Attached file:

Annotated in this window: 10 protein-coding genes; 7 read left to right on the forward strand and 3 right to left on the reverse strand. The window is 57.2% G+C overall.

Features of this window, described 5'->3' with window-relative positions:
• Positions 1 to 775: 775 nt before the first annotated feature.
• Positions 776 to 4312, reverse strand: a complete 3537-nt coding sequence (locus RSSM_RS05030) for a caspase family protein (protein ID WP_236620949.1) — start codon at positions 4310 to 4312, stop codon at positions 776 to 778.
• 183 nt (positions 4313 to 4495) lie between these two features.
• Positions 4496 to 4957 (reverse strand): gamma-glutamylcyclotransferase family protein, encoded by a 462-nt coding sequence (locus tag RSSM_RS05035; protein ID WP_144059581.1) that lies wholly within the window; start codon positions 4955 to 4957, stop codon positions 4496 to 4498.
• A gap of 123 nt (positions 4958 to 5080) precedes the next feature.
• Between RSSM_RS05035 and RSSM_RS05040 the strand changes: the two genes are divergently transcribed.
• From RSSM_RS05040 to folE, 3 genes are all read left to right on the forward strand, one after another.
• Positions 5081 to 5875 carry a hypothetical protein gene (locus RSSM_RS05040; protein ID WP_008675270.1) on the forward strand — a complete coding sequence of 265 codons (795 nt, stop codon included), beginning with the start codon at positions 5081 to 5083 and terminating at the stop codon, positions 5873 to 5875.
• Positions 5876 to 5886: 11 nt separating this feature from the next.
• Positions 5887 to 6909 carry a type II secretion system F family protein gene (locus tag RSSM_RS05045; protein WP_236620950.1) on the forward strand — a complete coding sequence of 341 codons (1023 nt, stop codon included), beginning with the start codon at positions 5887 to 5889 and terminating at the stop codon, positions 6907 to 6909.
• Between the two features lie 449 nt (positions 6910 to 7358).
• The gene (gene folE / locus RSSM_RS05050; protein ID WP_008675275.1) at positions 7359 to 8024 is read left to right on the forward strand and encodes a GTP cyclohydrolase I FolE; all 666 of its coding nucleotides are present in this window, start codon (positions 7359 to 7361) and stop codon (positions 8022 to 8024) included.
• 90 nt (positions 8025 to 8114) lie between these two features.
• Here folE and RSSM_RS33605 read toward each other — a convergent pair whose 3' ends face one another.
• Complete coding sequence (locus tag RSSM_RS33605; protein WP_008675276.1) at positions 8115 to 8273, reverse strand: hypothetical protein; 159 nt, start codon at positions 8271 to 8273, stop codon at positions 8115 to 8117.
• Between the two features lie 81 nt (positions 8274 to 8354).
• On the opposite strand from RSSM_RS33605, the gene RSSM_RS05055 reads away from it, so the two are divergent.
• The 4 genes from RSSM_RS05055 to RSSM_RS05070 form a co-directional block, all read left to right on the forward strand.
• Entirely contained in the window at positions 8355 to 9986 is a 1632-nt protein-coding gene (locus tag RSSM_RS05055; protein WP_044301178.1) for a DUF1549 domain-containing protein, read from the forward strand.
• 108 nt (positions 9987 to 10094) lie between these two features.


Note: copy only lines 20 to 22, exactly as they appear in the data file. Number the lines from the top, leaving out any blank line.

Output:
• The 4 genes from RSSM_RS05055 to RSSM_RS05070 form a co-directional block, all read left to right on the forward strand.
• Entirely contained in the window at positions 8355 to 9986 is a 1632-nt protein-coding gene (locus tag RSSM_RS05055; protein WP_044301178.1) for a DUF1549 domain-containing protein, read from the forward strand.
• 108 nt (positions 9987 to 10094) lie between these two features.